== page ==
Mishpatim

[Based on a dvar torah written by R’ David Silverberg]

The Shalosh Regalim – Pesach, Shavuot and Sukkot – have at least two main significant aspects.

Perhaps the more dramatic and exciting aspect of these festivals are their respective historical significance: Yetziat Mitzrayim, Matan Torah, and the miraculous journey through the wilderness under the protection of the Annanei HaKavod.
These three holidays, however, also mark the three basic agricultural periods of the solar year in Eretz Yisrael: Pesach marks the beginning of Spring, and thus the beginning of the harvest; Shavuot occurs when the harvest of the first fruits is completed; and Sukkot celebrates the completion of the entire harvest.
Parshat Mishpatim focuse on the agricultural element. Shmot 23:14-16
:יד:  שָׁלֹשׁ רְגָלִים, תָּחֹג לִי בַּשָּׁנָה
:טו:  אֶת חַג הַמַּצּוֹת תִּשְׁמֹר שִׁבְעַת יָמִים תֹּאכַל מַצּוֹת כַּאֲשֶׁר צִוִּיתִךָ לְמוֹעֵד חֹדֶשׁ הָאָבִיב, כִּי בוֹ יָצָאתָ מִמִּצְרָיִם וְלֹא יֵרָאוּ פָנַי רֵיקָם
:טז:  וְחַג הַקָּצִיר בִּכּוּרֵי מַעֲשֶׂיךָ אֲשֶׁר תִּזְרַע בַּשָּׂדֶה וְחַג הָאָסִף בְּצֵאת הַשָּׁנָה בְּאָסְפְּךָ אֶת מַעֲשֶׂיךָ מִן הַשָּׂדֶה

These two components – the historical and the agricultural – do not necessarily constitute two independent lessons; the two are very much related, as each sheds light upon the other.

Specifically, the seasonal progression from Pesach to Shavuot symbolizes the historical progression from the Yetziat Mitzrayim to Matan Torah. Pesach is the holiday of springtime; the harsh winter conditions begin to subside, flowers begin to blossom, the ground once again becomes suitable for vegetation. These external conditions, however, only begin the process whose significance ultimately comes to fruition – literally – with the arrival of Shavuot – the first harvest. The springtime, while beautiful, is only the very beginning of the results it will ultimately produce several months later.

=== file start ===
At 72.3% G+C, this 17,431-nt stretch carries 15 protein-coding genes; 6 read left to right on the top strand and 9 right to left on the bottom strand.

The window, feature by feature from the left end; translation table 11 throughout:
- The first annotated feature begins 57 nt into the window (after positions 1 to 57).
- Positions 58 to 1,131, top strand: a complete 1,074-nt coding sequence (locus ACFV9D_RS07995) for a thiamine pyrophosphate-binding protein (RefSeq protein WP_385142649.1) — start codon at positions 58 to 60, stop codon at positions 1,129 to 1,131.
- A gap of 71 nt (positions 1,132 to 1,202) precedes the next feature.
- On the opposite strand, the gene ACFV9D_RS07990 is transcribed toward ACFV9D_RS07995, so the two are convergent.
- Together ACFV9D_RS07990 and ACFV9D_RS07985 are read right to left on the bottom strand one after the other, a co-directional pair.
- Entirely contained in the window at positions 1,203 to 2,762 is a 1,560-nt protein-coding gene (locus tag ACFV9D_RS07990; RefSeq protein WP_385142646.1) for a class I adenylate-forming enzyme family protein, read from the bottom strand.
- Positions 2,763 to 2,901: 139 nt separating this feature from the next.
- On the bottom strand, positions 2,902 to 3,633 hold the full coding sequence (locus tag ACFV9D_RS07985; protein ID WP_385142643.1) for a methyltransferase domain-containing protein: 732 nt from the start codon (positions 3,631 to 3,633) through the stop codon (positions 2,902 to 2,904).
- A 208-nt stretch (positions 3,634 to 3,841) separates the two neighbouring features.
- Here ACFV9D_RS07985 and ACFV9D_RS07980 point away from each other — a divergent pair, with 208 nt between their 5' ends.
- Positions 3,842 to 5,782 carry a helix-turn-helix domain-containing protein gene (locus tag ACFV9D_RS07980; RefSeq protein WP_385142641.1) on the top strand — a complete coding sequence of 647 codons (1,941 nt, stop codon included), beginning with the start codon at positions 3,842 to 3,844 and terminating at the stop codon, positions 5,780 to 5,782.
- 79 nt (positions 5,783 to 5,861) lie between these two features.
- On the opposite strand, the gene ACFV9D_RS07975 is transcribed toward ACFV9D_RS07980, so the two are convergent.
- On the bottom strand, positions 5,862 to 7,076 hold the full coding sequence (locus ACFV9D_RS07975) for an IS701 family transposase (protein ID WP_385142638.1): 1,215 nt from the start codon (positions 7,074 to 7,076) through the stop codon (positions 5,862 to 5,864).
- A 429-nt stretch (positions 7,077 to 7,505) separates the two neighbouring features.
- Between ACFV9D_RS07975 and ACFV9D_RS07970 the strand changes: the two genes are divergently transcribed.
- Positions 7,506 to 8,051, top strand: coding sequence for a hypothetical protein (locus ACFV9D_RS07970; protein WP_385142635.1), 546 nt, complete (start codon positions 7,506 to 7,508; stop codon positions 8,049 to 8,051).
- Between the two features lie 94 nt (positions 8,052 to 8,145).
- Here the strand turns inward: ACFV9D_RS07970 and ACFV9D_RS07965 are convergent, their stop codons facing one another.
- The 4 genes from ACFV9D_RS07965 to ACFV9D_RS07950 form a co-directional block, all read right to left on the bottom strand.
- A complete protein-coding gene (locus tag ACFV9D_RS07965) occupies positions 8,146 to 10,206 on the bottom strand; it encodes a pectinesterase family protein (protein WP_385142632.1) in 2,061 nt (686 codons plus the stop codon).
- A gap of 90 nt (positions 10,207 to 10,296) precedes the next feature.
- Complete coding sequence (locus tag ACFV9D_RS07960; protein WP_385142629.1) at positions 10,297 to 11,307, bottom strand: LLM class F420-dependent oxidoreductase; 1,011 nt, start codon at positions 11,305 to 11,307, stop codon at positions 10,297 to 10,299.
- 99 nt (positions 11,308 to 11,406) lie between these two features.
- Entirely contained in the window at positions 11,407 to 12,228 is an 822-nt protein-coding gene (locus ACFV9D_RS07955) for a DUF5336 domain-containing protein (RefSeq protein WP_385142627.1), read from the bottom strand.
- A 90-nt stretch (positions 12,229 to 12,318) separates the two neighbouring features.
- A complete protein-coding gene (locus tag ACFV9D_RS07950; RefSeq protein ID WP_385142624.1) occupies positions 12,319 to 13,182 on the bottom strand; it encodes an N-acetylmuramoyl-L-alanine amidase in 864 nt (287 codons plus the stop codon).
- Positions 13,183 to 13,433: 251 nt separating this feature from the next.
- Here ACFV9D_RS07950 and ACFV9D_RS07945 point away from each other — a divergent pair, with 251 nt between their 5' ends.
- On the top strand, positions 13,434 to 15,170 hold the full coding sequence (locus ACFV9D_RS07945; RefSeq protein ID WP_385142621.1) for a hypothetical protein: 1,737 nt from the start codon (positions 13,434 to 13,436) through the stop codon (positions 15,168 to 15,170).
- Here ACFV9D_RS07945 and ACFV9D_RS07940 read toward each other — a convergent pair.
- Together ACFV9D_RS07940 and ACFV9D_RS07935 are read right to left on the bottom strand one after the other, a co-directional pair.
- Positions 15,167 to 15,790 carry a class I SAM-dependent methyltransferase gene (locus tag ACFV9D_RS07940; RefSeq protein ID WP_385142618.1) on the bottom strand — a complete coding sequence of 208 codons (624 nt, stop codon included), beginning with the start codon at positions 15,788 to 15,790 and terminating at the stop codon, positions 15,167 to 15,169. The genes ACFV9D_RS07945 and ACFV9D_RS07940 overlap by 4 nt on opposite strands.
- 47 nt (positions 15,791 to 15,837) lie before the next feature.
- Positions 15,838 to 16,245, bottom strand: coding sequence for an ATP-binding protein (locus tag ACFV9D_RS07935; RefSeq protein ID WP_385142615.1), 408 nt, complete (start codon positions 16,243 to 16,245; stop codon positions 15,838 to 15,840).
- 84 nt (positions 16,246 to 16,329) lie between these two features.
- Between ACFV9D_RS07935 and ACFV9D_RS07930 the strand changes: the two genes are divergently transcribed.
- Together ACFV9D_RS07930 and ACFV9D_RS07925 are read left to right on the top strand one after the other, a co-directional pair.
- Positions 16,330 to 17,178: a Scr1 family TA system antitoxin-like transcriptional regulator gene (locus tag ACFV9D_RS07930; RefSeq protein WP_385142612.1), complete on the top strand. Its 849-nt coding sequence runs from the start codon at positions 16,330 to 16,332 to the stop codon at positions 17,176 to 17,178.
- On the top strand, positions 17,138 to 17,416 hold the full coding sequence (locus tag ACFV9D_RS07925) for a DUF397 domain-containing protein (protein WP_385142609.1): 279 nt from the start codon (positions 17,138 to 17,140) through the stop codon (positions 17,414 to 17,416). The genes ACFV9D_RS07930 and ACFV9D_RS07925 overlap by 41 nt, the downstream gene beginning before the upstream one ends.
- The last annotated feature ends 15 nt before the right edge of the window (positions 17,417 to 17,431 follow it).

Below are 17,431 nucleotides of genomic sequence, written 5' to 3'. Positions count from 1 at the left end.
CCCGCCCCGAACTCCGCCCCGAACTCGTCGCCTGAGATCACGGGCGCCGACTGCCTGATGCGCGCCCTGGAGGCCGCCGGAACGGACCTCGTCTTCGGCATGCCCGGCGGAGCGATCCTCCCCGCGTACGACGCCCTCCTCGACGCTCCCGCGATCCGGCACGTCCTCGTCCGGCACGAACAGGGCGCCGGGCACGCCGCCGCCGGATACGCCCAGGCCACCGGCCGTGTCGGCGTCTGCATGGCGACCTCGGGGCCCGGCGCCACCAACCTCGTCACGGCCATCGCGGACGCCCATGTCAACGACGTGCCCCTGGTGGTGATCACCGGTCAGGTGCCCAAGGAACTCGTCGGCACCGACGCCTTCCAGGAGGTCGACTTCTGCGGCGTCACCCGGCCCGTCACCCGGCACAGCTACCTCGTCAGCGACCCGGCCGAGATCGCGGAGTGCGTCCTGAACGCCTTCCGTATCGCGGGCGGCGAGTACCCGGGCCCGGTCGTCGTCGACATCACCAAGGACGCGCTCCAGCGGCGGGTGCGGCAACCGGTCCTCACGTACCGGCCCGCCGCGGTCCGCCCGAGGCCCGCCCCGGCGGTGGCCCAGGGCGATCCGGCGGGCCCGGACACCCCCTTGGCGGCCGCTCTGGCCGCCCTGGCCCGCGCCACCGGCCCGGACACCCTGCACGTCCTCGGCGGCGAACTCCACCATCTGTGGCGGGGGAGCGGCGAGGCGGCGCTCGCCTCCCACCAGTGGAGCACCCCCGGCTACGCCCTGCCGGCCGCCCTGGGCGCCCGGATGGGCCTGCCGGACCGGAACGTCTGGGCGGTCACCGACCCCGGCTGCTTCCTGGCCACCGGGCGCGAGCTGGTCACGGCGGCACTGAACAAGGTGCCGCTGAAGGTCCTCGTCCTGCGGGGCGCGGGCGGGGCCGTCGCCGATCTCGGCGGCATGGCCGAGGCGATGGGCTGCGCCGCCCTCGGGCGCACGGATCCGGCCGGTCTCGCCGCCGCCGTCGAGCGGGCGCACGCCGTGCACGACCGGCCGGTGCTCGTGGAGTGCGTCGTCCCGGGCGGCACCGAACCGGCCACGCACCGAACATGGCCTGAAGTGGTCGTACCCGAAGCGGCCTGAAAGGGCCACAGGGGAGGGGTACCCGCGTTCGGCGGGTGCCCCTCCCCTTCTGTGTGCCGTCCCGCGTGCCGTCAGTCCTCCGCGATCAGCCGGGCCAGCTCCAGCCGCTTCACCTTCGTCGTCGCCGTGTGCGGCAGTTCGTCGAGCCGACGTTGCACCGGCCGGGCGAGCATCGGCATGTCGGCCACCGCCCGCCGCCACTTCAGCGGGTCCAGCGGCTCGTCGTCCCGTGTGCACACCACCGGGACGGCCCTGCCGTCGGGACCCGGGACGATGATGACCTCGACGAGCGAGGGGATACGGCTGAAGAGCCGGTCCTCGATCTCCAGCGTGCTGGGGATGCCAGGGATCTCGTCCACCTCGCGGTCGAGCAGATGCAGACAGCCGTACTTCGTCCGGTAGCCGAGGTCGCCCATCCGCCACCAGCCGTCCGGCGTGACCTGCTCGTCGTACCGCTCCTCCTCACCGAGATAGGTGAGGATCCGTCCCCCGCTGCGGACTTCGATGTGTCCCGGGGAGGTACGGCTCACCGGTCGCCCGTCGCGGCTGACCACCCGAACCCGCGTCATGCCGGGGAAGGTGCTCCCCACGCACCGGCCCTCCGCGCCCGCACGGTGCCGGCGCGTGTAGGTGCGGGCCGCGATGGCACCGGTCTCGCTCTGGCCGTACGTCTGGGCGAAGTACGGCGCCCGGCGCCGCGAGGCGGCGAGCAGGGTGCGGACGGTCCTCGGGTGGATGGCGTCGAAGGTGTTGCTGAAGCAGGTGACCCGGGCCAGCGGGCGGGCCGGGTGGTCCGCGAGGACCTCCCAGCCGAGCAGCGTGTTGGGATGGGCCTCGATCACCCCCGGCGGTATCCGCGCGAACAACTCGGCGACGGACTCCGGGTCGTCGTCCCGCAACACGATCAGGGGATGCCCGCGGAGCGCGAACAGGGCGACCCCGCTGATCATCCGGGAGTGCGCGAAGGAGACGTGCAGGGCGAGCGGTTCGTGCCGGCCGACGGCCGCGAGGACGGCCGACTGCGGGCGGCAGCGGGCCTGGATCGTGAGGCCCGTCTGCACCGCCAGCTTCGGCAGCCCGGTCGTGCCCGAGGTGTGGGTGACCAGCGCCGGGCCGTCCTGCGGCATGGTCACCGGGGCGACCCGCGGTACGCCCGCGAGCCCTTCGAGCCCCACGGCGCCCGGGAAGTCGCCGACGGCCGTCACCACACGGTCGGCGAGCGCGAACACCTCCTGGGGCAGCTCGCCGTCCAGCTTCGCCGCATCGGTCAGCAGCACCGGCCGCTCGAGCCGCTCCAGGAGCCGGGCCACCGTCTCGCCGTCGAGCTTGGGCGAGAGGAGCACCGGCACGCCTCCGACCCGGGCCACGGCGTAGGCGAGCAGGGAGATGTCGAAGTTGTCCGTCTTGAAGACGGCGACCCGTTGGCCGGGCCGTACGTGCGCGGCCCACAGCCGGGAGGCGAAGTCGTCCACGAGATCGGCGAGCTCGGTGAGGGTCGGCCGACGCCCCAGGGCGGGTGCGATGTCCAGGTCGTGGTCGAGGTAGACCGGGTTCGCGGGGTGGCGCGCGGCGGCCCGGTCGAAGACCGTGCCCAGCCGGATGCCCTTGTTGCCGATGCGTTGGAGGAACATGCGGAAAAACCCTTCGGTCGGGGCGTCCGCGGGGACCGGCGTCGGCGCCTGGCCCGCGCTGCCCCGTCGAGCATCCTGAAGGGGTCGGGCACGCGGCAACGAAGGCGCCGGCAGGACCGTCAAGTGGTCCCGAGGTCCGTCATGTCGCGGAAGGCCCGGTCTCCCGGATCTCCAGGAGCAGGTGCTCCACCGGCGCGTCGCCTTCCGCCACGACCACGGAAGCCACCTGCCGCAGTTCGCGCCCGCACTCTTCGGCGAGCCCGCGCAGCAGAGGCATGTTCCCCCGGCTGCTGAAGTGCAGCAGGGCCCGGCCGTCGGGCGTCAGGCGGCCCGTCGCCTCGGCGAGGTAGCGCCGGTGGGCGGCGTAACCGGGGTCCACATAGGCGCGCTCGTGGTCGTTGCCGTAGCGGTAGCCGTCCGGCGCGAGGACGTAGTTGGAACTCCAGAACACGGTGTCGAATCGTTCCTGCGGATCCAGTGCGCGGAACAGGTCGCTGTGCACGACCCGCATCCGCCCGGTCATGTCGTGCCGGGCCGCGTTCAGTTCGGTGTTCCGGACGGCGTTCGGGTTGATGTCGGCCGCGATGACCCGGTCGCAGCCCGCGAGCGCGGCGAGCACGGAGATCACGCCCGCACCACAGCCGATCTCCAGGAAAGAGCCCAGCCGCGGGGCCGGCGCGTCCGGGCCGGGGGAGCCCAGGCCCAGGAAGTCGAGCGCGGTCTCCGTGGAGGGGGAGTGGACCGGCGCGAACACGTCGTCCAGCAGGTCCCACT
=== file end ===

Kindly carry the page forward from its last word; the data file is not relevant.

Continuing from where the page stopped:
Similarly, some suggest, that Pesach signifies the beauty and splendor of Am Yisrael. In essence, it commemorates the birth of Jewish nationalism and pride, our singularity and ascent as “b’ni bechori Yisrael”. However, this pride lacks an anchoring to something significant when considered in the absence of Shavuot – the giving of the Torah. Just as Spring marks the beginning of a development that only culminates with the first harvest, so does Pesach trigger a progression that culminates with Hashem’s revelation on Har Sinai seven weeks later. Just as flowers that don’t bear fruit are merely attractive to the eye, but lack substantive significance, so does our sense of nationalism lose much of its meaning without our acceptance of the Torah. We didn’t leave Egypt to wander indefinitely; we left so that we could accept the Torah and become Avdei Hashem.

There is tremendous unrealized potential in identifying solely with the status and freedom afforded to us through the story of the Exodus, without committing ourselves to the obligations and demands of Matan Torah. If we only gaze upon the beautiful flowers of Springtime – the elevated stature of Am Yisrael as represented by Pesach, but fail to reap the harvest of Summertime – to submit ourselves to the demands of a Torah lifestyle, as we were commanded on Shavuot (and to the detailed laws contained in Mishpatim), then we fall tragically short of Hashem’s expectations for His Chosen Nation. One of the main themes of Pesach is Hashem establishing Himself to the world as Creator and Sustainer. We channel Hashem’s message, through our learning and observance of the mitzvot, and by spreading the infinite Torah lessons and values. The splendor of the spring must go hand-in-hand with the substantive results of the summer.

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